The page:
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    Tunisia, as a founding member of the IOC from its creation in February 1956, has participated actively in the successive international Agreements on olive oil and table olives and has contributed to all the working groups set up to monitor research and development and olive oil... 
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  • New Disease Reported in California Olive Orchards - Olive Oil Commission

    During a recent meeting of the Olive Oil Commission of California, several board members reported evidence of a new disease that appears to be affecting California olive trees. Posted here are pictures by University of California Plant Pathologist Florent Trouillas which illustrate symptoms in twigs and leaves from infected orchards that may help you determine if this problem occurs in your olive orchards.

    Neofabraea-Leaf-Spot-on-Arbosana-705x391Defoliation on Arbosana cultivarNeofabraea Leaf Spot on Arbosana Neoafabraea twig lesions at wounds caused by mechanical harvester on Arbosana Neofabraea twig lesions on Arbosana[1]

    According to Trouillas, the putative pathogen, known as Neofabraea, was initially reported in Coratina and Picholine cultivars in two commercial orchards in Sonoma County in 2013. OOCC Board members report it is being found in some orchards located in the Sacramento Delta growing areas on Arbosana and, possibly, Arbequina varieties and may be more prevalent in humid growing areas. It is apparently related to the “bulls-eye rot” pathogen in apples and pears. Symptoms in olive include defoliation, leaf spots, twig die-back and twig lesions.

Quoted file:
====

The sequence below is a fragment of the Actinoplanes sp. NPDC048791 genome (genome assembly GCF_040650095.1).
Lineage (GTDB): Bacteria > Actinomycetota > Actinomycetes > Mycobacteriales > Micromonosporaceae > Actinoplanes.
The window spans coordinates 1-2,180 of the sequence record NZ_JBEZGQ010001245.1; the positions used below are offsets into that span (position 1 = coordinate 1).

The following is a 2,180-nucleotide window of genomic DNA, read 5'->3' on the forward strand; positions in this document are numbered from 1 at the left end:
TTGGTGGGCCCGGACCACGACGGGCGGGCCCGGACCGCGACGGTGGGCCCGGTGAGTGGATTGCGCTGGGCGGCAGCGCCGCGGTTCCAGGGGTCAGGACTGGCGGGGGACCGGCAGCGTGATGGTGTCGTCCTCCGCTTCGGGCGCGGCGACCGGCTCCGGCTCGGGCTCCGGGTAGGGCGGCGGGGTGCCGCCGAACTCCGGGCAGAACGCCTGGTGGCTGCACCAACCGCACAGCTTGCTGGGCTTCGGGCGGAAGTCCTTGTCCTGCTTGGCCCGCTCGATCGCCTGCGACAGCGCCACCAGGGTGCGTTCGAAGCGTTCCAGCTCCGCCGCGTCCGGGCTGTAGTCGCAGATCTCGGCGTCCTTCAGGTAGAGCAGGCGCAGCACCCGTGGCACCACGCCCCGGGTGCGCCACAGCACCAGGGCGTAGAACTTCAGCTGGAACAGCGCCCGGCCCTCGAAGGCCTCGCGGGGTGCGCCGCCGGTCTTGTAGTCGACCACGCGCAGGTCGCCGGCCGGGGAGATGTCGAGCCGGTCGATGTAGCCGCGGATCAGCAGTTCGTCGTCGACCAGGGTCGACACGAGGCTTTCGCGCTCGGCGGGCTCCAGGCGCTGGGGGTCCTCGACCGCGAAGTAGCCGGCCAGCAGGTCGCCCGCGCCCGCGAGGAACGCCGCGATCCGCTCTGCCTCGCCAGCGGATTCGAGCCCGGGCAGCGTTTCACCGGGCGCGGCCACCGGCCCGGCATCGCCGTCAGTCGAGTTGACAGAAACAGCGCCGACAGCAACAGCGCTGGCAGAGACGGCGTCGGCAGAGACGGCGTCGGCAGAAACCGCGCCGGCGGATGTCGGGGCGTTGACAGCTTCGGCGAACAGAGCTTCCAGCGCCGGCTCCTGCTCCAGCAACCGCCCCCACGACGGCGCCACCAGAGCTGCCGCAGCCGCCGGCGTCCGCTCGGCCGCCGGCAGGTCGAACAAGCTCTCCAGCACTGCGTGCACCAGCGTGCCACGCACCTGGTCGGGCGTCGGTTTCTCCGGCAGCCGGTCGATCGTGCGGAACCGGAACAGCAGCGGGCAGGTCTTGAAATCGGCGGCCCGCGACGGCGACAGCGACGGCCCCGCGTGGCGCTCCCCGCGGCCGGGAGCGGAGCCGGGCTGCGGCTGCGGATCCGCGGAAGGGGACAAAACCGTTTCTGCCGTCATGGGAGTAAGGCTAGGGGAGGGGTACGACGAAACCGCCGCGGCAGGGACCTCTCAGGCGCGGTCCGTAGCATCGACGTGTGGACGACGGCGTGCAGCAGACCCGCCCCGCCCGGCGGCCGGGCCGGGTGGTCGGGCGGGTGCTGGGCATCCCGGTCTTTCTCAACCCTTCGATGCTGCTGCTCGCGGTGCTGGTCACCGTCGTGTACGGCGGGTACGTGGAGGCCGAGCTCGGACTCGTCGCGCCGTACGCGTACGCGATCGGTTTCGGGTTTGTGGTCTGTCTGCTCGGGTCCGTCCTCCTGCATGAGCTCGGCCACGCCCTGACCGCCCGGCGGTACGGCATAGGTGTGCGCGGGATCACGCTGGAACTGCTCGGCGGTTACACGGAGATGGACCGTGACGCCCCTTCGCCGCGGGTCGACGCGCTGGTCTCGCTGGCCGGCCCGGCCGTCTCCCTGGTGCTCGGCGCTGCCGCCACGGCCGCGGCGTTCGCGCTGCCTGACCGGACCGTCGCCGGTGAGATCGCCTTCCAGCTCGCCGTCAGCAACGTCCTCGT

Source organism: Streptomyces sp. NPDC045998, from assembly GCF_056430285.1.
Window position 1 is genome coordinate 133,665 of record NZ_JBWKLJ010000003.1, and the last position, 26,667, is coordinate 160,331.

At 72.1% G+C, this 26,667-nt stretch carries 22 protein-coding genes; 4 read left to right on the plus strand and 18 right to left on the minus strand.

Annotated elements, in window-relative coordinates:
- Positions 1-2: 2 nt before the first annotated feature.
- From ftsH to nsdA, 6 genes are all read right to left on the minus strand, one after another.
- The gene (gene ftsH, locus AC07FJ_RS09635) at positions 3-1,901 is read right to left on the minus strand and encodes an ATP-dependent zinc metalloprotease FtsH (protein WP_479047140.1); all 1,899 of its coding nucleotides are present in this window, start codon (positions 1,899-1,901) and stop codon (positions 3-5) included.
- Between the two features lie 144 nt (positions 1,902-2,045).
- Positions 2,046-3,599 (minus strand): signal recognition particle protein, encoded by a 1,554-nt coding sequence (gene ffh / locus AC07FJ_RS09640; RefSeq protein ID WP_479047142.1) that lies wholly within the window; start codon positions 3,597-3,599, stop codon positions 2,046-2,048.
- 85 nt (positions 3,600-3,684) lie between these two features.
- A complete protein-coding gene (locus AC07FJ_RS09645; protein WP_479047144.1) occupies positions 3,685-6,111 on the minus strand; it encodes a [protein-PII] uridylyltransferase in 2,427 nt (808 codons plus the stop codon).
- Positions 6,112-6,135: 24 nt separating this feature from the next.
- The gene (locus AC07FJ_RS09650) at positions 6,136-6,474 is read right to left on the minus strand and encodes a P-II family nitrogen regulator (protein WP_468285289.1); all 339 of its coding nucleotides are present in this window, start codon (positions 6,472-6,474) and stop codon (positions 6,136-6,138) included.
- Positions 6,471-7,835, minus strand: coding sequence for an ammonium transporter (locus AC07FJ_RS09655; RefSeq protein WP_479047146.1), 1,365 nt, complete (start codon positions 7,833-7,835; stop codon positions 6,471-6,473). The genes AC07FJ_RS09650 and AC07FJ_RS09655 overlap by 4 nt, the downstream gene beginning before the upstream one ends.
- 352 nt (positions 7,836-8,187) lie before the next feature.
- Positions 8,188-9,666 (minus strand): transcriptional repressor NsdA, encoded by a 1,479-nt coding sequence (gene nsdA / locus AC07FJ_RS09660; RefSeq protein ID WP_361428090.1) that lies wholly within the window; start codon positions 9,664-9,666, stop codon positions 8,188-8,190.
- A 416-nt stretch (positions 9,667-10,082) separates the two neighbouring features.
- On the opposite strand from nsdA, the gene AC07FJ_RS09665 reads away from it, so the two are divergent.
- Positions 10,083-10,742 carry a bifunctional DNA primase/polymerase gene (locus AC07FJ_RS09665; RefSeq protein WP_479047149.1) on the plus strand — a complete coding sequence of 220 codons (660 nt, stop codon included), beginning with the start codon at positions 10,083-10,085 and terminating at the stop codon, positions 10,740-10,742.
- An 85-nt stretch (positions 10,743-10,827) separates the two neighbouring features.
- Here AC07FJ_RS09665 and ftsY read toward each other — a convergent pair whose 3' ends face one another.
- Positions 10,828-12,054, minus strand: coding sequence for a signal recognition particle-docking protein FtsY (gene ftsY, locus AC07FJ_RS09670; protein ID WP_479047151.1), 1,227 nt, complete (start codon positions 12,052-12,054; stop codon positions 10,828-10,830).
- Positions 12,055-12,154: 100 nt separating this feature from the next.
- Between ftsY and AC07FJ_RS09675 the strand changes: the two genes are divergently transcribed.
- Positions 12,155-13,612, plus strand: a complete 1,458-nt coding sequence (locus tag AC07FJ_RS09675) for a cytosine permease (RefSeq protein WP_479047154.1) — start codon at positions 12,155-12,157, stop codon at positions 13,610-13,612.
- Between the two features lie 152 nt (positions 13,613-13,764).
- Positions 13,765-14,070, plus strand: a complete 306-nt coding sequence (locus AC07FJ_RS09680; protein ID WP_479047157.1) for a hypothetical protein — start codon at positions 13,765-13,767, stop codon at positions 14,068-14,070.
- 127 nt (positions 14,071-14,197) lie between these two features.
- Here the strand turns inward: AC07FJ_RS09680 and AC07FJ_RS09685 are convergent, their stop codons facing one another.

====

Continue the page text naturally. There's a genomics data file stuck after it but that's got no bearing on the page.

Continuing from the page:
The OOCC Research Committee will be looking at this problem and may consider funding of research to investigate the pathogen identity and biology, as well as control strategies for this new disease. In the meantime, please take a look at the photos included here to help determine if this disease is present in your orchard. If you believe you see evidence of this new disease, please contact your county farm advisor.

    source: oliveoilcommission.org

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    During a recent meeting of the Olive Oil Commission of California, several board members reported evidence of a new disease that appears to be affecting California olive trees. Posted here are pictures by University of California Plant Pathologist Florent Trouillas which illustrate... 
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  • List of demarcated areas in the EU territory for the presence of Xylella fastidiosa

    Pursuant to Article 4(4) of Commission Implementing Decision (EU) 2015/789, the following demarcated areas are established by the Member States concerned for the presence of Xylella fastidiosa as referred to in Article 4(1) of that Decision (EU) 2015/789.

    As a result of the detection of new outbreaks of the Xylella fastidiosa bacterium in France and Italy, the European Commission has updated the list of demarcated areas in order to disseminate this information to other Member States.

    The demarcated area consists of the infected zone and a 10 km buffer zone as specified in Article 4(2) of Commission Implementing Decision (EU) 2015/789.

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    Pursuant to Article 4(4) of Commission Implementing Decision (EU) 2015/789, the following demarcated areas are established by the Member States concerned for the presence of Xylella fastidiosa as referred to in Article 4(1) of that Decision (EU) 2015/789. As a result of the detection...